WCC online enrollment continues to climb

Published on Oct 28, 2014 10:33am

On The Record

At Washtenaw Community College, more students are choosing to take their classes online. In fact, Distance Learning at the college has grown 11 percent over the past three years.

That growth is due in part to the college offering more online classes, degrees and certificates than ever before.

WCC has seen a small decrease in enrollment: as of Aug. 26, enrollment was down about 1.2 percent when compared to last year.

“As a community college, we have all experienced the natural decline from the bubble of the Great Recession,” said Bill Johnson, WCC’s vice president and chief financial officer. “Since 2010, as the economy continues to strengthen and more displaced workers find employment, community colleges continue to experience modest declines.”

WCC’s slight decline is small compared to other community colleges in the state. Lansing Community College’s enrollment decreased nearly 15 percent since last year, according to August data from the Michigan Association of College Registrars and Admissions. Most community colleges in Michigan are experiencing enrollment decreases of five to 10 percent.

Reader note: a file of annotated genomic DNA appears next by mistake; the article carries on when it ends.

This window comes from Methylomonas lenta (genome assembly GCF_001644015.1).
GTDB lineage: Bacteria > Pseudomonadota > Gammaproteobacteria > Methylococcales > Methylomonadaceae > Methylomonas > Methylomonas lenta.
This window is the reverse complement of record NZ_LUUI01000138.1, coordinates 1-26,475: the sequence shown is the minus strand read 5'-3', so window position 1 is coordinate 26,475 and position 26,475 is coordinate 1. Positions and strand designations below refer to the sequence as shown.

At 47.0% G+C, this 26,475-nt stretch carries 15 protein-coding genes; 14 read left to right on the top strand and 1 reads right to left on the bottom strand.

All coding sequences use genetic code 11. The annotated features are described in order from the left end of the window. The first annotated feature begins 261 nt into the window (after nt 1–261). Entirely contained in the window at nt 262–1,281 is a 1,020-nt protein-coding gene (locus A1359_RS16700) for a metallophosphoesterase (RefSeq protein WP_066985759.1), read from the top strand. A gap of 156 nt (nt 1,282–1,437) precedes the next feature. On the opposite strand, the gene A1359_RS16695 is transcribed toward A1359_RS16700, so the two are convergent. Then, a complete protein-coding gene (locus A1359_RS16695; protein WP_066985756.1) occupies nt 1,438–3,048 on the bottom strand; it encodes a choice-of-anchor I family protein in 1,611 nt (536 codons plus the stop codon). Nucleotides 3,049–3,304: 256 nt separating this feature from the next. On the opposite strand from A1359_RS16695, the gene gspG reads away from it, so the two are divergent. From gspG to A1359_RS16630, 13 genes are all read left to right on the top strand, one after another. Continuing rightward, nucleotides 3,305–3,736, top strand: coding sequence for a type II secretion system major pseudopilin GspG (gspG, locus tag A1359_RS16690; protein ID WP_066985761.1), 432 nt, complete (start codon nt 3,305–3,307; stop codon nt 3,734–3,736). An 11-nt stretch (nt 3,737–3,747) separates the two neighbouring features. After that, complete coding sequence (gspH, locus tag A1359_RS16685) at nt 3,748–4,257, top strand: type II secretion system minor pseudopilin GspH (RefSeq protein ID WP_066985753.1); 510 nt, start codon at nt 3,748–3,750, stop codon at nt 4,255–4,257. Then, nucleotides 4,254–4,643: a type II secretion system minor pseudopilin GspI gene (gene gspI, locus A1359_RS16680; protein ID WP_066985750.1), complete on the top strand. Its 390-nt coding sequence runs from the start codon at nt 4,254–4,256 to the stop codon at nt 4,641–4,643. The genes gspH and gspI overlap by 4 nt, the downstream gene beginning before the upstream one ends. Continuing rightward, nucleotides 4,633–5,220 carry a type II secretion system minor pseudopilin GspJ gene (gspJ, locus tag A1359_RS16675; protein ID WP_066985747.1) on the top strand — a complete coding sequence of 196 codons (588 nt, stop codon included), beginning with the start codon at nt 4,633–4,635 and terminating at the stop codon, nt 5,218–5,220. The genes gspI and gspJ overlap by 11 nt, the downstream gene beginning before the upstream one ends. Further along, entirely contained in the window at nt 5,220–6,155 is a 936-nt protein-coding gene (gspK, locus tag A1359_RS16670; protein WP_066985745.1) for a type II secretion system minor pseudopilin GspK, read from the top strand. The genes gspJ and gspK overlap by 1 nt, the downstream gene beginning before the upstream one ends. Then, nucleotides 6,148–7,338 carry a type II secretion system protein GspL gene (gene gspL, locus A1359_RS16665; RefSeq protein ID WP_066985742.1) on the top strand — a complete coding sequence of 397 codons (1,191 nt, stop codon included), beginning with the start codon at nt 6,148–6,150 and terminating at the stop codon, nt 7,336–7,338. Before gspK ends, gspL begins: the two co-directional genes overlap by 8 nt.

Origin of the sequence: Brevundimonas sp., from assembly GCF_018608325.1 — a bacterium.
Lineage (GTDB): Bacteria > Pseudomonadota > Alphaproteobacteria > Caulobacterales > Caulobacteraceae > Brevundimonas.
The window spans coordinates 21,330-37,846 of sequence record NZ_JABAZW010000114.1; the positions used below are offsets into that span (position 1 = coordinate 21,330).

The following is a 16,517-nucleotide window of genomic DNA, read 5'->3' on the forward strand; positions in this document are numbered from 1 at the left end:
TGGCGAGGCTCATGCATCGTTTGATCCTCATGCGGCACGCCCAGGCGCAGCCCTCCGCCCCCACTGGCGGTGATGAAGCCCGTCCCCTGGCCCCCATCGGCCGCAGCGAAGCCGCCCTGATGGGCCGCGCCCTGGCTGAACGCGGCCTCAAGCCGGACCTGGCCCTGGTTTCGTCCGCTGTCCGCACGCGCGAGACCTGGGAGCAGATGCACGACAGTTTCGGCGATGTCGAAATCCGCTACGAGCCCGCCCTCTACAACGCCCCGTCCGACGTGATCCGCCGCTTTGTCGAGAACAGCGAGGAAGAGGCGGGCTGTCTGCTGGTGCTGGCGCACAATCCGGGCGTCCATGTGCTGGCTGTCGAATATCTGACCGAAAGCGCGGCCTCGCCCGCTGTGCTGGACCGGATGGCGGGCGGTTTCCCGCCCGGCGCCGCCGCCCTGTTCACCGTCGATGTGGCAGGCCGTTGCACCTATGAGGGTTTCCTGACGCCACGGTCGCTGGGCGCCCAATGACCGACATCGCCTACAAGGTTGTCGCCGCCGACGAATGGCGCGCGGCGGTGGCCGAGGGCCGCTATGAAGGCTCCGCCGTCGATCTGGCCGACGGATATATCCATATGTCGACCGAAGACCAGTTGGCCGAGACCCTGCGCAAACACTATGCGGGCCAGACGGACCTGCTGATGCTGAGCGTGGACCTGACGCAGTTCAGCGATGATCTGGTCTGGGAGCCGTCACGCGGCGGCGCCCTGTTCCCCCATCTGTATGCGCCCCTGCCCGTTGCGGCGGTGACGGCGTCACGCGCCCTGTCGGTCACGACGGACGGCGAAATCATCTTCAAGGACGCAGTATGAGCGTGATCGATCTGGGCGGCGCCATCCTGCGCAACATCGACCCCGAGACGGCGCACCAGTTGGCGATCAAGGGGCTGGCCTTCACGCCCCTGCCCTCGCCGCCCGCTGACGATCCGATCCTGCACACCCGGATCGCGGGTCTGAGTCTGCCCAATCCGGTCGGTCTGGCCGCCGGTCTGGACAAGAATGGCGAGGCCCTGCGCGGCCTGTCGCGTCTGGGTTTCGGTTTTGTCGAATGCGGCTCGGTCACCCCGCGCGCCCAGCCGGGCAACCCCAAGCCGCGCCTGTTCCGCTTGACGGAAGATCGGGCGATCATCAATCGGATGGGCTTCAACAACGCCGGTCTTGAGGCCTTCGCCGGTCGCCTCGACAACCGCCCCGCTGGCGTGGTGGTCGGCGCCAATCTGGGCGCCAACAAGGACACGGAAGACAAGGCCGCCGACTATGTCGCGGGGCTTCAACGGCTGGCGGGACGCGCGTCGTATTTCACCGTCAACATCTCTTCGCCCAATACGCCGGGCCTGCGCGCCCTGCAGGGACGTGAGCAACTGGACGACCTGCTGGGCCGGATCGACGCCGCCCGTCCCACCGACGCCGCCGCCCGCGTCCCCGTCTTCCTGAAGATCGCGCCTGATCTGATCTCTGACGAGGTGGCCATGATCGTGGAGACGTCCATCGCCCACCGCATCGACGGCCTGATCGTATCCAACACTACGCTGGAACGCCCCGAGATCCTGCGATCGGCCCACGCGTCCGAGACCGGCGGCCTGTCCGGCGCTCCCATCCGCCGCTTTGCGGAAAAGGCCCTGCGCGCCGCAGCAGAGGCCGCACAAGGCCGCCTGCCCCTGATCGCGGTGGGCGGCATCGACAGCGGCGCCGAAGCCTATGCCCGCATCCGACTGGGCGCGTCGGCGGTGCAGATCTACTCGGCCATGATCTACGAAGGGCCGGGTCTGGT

WCC is responding to its enrollment changes by making available new programs and modes of learning, so it can reach markets it hasn’t reached in the past, Johnson said.

The college is offering more online classes, as well as a total of 12 online-only certificates and degrees, meaning that students can earn a degree entirely online without having to step foot on WCC’s campus.

The online-only certificates and degrees are particularly attractive to students who reside outside of Washtenaw County, Johnson added. “We do get a fair number of students from out of the county who come onto our campus and say that traveling so far can be inconvenient,” he said. “A distance learning mode can serve the needs of current and prospective students in a more supportive way.”

What’s particularly convenient about offering online programs to students outside of the county is it doesn’t require the college to take on any additional fixed costs aside from faculty. “So the college as a whole has a lot to gain,” Johnson said.

“Students have the ability to take classes when and where they want to with these new options,” said Interim Vice President for Instruction Bill Abernethy.

“Today’s students are accustomed to learning and interacting online—we are simply providing them with a mode of learning that they are comfortable with in an increasingly interconnected, global world.”

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